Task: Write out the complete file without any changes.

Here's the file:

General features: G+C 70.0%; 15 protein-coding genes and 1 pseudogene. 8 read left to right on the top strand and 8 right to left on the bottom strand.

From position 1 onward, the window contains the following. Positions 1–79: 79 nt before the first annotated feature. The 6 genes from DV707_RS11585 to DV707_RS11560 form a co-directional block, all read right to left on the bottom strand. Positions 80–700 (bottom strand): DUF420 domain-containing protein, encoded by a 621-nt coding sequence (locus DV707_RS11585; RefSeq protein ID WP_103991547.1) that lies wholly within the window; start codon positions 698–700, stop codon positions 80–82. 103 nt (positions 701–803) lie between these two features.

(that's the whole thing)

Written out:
General features: G+C 70.0%; 15 protein-coding genes and 1 pseudogene. 8 read left to right on the top strand and 8 right to left on the bottom strand.

From position 1 onward, the window contains the following. Positions 1–79: 79 nt before the first annotated feature. The 6 genes from DV707_RS11585 to DV707_RS11560 form a co-directional block, all read right to left on the bottom strand. Positions 80–700 (bottom strand): DUF420 domain-containing protein, encoded by a 621-nt coding sequence (locus DV707_RS11585; RefSeq protein ID WP_103991547.1) that lies wholly within the window; start codon positions 698–700, stop codon positions 80–82. 103 nt (positions 701–803) lie between these two features.